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Self Determination

  • Date Submitted: 11/26/2012 02:16 PM
  • Flesch-Kincaid Score: 34 
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Responsibility to Protect – The Case of Libya

Situations such as Libya are always a cause of dilemma for the international community. What causes more harm, engaging or becoming complicit bystanders? When should the UN Security Council sanction military intervention and when should it not? As Gregg Carlstrom wrote, ‘the Libya no-fly zone is either a humanitarian mission or an excuse to meddle, depending on who you ask.’1 This pretty much sums up the debate over the military intervention in Libya. While the West and other supporters of the no-fly zone over Libya call it a humanitarian operation that prevented wider civilian casualties, critics (read China and Russia) on the other hand opine that it would lead to a ‘humanitarian disaster’ and warn against causing civilian casualties through the use of armed force.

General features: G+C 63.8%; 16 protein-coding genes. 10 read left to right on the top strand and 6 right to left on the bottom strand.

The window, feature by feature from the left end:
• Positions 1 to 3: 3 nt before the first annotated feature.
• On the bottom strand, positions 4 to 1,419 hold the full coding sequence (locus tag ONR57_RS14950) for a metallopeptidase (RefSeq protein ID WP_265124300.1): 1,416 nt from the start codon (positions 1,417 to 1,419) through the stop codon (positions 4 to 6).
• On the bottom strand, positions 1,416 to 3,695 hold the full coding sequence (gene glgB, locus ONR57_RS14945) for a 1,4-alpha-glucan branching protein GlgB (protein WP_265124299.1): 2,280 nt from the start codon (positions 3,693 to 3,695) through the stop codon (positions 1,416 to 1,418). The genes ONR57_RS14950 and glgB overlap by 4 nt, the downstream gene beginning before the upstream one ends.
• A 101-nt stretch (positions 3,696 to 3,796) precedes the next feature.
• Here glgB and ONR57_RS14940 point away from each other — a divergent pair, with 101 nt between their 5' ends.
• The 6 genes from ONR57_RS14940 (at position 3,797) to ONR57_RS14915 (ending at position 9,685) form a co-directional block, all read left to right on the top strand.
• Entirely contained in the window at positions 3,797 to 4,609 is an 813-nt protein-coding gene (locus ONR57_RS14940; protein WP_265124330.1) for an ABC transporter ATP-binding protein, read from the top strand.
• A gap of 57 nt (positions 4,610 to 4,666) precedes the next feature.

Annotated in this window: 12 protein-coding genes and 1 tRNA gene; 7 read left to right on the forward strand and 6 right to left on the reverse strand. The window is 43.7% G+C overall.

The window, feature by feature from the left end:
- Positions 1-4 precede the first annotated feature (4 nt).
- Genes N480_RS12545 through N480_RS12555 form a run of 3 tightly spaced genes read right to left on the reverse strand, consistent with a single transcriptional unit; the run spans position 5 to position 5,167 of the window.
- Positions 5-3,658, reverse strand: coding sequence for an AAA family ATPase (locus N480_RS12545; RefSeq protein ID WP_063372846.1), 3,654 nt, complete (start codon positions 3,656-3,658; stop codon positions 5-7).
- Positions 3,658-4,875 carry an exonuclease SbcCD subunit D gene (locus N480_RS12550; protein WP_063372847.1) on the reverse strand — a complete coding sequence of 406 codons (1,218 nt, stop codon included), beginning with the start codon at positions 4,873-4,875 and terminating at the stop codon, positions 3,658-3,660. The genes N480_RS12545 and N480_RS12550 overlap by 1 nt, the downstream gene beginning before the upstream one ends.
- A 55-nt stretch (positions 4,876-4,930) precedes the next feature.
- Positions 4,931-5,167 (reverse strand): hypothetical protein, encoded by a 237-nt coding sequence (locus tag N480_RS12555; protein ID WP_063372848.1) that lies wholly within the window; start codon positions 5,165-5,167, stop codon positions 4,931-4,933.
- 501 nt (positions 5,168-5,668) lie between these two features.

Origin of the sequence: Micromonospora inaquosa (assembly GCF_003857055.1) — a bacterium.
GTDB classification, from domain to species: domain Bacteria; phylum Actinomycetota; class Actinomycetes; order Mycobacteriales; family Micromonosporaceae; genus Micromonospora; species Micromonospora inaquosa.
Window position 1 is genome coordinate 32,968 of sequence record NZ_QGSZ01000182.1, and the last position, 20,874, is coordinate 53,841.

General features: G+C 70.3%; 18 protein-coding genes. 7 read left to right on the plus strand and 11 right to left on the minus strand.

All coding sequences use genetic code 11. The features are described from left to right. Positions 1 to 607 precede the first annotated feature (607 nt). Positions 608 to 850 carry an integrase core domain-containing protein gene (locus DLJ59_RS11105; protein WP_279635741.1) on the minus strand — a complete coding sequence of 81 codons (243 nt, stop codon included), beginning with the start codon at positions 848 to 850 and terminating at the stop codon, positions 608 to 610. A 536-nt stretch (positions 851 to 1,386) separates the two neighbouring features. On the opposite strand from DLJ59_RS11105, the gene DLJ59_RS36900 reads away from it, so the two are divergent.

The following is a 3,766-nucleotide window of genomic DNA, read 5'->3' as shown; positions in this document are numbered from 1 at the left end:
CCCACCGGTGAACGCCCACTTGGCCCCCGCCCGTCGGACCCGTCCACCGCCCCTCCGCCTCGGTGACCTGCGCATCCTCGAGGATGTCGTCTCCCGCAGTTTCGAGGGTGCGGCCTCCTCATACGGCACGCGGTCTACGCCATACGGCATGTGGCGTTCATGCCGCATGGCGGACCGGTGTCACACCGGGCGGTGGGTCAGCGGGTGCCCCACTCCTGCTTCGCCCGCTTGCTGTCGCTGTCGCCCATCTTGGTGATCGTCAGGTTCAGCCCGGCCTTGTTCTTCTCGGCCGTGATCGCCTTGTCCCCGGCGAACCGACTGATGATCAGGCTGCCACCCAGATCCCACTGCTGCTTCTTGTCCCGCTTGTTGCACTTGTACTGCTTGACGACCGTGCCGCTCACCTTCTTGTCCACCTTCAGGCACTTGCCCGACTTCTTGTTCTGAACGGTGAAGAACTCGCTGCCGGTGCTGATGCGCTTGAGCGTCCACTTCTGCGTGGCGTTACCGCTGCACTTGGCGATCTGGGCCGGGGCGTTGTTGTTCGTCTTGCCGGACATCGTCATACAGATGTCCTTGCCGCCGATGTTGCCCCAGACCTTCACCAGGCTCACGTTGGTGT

United Nations Security Council resolution 1973 (2011) marked the first military implementation of the doctrine of ‘Responsibility to Protect’ (R2P). It was explicitly invoked in the resolution, which declared that a core goal is ‘protecting civilians and civilian populated areas under threat of attack.’ The resolution, which is based on Chapter VII of the UN Charter, gives the Security Council wide-ranging authority to identify and stop ‘threats to peace’ and ‘acts of aggression’. Ramesh Thakur argues that R2P responds to the idealized UN as the symbol of an imagined and constructed community of strangers: we are brothers’ and sisters’ keepers.2 Credibility to the Western operation in Libya is also offered by the report of the International Commission on Intervention and State Sovereignty (ICISS, 2001), which states that ‘military intervention for human protection purposes is an exceptional and extraordinary measure’ and ‘there must be serious and irreparable harm occurring to human beings or immediately likely to occur’ for it to be warranted. Those who support the need for intervention argue that if, in the case of Libya, R2P was ignored, then the...


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